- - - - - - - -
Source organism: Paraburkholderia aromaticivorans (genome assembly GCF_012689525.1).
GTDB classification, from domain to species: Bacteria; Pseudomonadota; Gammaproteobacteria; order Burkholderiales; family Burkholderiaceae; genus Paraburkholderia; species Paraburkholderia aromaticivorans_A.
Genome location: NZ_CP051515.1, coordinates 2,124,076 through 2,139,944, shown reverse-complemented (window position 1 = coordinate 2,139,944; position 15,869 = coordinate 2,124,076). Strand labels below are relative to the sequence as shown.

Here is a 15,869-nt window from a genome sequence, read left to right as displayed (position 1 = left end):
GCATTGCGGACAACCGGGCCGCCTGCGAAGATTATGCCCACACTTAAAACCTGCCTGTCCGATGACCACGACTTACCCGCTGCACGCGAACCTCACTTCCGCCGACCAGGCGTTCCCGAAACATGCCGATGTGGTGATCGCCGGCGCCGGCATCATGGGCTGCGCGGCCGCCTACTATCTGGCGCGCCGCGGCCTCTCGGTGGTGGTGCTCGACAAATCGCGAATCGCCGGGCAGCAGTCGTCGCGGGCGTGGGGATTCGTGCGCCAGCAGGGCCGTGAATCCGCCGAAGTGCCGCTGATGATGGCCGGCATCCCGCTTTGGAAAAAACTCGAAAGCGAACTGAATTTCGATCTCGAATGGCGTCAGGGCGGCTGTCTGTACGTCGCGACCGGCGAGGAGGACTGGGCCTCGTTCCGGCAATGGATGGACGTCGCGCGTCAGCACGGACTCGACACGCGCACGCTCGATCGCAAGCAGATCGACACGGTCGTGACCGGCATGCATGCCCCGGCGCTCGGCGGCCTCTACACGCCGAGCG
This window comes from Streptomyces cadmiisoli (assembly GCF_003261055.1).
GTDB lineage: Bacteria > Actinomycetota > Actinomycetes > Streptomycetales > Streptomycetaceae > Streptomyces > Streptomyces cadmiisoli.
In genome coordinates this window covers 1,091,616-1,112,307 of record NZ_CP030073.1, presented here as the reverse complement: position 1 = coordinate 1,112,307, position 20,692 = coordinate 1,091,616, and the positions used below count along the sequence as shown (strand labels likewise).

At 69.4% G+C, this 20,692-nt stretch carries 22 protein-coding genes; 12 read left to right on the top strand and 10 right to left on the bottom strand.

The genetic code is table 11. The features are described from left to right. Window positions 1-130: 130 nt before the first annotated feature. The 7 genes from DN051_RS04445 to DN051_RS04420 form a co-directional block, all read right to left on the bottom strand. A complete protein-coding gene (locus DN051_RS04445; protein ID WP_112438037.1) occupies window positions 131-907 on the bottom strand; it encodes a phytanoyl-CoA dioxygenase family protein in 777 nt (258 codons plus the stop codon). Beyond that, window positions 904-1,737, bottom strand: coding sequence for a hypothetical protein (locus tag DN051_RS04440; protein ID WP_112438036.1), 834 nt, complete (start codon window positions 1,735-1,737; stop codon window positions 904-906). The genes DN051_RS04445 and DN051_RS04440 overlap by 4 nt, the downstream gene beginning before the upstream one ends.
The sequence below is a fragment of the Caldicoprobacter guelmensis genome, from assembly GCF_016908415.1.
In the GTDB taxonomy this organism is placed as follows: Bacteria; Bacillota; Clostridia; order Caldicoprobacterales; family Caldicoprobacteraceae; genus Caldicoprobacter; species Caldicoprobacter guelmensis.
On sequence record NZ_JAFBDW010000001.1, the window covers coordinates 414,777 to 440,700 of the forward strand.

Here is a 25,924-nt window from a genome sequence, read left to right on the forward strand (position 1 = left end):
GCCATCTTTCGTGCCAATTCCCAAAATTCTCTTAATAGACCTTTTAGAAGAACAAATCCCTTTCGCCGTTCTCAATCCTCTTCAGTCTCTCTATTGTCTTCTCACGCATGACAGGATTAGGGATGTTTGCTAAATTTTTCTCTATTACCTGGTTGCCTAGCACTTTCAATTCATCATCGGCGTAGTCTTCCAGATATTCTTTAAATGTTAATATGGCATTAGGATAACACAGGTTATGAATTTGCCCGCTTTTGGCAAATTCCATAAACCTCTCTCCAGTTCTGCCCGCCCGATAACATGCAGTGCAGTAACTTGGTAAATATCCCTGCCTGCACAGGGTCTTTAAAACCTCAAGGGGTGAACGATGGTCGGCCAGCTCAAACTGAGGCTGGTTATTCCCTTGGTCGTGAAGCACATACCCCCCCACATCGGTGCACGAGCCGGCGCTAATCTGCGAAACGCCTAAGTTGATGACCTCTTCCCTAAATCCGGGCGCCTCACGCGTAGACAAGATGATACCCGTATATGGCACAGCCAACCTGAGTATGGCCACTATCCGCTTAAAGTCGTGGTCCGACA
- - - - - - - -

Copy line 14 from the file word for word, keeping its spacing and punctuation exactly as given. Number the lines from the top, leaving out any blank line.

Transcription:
Here is a 25,924-nt window from a genome sequence, read left to right on the forward strand (position 1 = left end):